Why are we offshoring IT? I've puzzled over that question ever since I spent a day last month at a conference for lawyers on IT offshoring. The lawyers, of course, were focused on how to write good outsourcing contracts -- struggling to figure out how to deal with foreign laws, privacy, security, due diligence and all the other unfamiliar complications offshoring brings.
But why go to all this effort for something that, for corporate IT at least, is really untried, uncertain terra incognita? And it finally hit me: IT offshoring agreements aren't being done as conventional business deals on the usual business basis.
They're being done on faith. It's like dotcom mania all over again.
Don't laugh. True, there's none of the dotcom hoopla here. These days, most companies won't even talk publicly about their offshoring. But they're doing it. And as with the rush to Web commerce, there's more faith than fact driving the march to outsource -- even though the numbers, the expertise and the experience aren't there to justify that faith.
With the dotcoms, we didn't know whether a Web-based business model would work at all -- or if it did, what kinds of businesses it would support. We didn't know how fast business could shift to the Web, or whether dotcoms really could transform retailing. All we knew was that bits cost less than bricks, so we figured everything else must cost less on the Internet, too.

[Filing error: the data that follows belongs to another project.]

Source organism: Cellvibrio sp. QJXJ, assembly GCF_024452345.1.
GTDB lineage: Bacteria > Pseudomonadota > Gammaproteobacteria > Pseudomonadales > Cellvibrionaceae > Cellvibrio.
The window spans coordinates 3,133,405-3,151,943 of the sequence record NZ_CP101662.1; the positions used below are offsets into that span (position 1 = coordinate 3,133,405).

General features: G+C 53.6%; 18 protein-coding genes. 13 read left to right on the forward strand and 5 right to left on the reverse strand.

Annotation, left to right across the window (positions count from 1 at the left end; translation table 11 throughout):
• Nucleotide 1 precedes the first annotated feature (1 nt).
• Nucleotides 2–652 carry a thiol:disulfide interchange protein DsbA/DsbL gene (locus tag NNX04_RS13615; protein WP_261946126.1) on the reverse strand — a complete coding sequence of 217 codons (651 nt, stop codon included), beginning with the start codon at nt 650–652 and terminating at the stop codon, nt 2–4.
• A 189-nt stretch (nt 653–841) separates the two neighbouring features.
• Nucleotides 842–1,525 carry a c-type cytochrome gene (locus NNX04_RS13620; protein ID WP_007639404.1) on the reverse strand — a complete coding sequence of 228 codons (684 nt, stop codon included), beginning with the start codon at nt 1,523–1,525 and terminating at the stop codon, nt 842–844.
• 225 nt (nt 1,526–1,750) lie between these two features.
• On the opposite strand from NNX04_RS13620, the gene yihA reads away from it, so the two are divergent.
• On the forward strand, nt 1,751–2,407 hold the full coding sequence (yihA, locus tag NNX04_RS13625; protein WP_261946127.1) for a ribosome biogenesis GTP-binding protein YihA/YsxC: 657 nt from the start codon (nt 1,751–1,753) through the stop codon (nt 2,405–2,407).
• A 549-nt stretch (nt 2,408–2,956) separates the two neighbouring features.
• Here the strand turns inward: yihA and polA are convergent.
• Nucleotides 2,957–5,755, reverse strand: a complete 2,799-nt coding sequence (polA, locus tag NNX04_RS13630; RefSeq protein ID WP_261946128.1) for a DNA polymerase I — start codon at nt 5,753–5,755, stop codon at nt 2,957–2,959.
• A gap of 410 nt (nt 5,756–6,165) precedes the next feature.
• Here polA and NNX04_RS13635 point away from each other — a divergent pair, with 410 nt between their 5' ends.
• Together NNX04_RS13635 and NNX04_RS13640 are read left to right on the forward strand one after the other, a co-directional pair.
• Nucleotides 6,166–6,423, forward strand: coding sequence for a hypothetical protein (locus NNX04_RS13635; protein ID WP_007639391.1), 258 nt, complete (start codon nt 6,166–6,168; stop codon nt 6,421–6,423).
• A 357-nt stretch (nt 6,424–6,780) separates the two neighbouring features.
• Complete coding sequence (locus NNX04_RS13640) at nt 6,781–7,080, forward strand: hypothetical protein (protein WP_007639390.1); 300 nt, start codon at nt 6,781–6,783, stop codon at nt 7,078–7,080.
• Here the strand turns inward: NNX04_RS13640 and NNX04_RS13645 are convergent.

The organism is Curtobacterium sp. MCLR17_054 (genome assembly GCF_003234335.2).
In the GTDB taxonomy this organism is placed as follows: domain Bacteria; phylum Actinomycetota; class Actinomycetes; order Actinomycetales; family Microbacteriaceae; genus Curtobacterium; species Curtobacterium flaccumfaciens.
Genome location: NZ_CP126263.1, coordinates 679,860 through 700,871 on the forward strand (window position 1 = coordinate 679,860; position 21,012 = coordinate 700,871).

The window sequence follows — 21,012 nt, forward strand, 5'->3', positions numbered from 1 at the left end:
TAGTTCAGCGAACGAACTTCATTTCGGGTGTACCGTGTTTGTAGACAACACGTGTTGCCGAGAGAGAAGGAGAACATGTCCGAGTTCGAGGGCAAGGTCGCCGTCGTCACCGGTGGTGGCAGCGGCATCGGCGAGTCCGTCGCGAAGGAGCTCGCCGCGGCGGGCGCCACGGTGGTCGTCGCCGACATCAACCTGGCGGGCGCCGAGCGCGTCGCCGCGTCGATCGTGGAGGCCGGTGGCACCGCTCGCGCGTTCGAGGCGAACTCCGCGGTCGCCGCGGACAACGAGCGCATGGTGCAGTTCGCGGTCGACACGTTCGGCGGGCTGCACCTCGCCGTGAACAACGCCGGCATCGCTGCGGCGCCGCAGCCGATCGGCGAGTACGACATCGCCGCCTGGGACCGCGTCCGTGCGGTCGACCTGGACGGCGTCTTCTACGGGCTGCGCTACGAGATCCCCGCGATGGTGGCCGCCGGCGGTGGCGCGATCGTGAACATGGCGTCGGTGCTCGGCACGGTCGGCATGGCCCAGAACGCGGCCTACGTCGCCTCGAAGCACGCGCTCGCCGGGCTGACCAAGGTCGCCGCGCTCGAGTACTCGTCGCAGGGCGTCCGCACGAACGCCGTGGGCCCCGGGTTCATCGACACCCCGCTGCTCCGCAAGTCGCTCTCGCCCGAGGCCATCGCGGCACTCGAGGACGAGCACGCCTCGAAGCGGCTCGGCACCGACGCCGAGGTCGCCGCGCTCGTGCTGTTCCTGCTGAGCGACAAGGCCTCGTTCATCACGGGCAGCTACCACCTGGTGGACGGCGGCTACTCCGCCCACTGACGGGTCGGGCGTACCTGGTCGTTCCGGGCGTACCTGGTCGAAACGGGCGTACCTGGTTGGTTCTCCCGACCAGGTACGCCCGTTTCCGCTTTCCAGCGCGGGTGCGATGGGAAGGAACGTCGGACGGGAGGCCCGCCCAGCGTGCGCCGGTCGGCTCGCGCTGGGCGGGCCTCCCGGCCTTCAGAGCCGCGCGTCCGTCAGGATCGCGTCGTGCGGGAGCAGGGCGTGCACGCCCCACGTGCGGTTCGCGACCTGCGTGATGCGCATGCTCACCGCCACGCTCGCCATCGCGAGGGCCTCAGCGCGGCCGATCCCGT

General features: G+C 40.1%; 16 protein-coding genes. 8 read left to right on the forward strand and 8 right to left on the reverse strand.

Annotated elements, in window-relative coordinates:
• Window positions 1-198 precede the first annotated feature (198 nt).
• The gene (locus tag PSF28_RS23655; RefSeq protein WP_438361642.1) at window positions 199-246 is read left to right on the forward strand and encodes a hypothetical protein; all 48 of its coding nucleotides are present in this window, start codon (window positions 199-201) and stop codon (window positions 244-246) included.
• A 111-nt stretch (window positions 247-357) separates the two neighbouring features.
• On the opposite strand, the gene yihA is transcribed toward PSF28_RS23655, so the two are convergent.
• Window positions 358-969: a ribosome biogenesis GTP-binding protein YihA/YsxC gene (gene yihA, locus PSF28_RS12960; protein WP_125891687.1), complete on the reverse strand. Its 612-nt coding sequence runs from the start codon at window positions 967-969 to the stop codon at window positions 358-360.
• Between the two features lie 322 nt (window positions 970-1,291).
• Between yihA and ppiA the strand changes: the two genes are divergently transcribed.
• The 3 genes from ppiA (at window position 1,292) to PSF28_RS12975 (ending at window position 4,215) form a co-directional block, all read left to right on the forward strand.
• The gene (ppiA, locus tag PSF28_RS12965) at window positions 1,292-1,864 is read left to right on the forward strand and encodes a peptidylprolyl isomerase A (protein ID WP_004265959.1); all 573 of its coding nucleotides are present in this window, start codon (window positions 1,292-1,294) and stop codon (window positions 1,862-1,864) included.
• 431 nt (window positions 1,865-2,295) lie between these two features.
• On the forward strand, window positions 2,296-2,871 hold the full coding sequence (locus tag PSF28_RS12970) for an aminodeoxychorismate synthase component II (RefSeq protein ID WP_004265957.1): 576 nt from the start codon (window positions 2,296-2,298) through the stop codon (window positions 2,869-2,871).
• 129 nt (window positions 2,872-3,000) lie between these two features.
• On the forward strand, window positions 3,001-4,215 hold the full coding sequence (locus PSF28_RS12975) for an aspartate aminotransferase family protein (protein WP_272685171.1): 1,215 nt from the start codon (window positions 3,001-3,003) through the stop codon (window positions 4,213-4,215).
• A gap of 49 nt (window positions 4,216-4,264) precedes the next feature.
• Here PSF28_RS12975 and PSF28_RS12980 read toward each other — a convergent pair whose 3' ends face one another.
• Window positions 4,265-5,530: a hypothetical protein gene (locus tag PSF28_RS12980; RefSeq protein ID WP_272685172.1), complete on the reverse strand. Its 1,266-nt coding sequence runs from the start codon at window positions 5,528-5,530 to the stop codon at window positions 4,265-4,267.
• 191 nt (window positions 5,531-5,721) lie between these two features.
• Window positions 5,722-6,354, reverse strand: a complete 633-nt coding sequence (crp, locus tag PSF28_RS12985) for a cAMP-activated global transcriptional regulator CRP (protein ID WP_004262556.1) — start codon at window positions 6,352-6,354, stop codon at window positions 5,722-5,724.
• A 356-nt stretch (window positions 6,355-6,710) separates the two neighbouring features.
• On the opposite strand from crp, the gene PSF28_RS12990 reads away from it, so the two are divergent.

A scrap of data, an untried business model and a lot of faith: that was the dotcom way, and we all chased it.
And offshoring? We know offshore programmers get paid less -- they're the bits-cheaper-than-bricks part of the scheme.
But we don't know what kinds of corporate IT projects can be effectively offshored. Or what happens to quality levels as offshoring volume ramps up.
We don't even know if we'd all be better off leaving offshoring behind in favour of component development, packaged applications and improved management tools.
We just don't have the experience to tell us those things. Or the expertise to choose the right projects to outsource and then successfully manage from half a world away.
Then why all the IT outsourcing? It's faith, not fact, that drives it: the faith of CEOs, CFOs and CIOs that there has got to be a better way to do IT, and offshoring might be it.
Which explains why, as I learnt at that conference, even though roughly half of offshoring projects fail, customers don't bail. Instead, they renegotiate their deals. They have faith, and offshoring gets a second chance.
Yes, that bubble of faith in offshoring will burst eventually. When that happens, as with the dotcoms, some offshoring approaches will disappear and some will survive. Experience will let us sort it all out, and the offshoring that survives will seem a lot more sensible in hindsight. But until then, all we can do is struggle to figure it out -- and hope we survive this offshoring act of faith.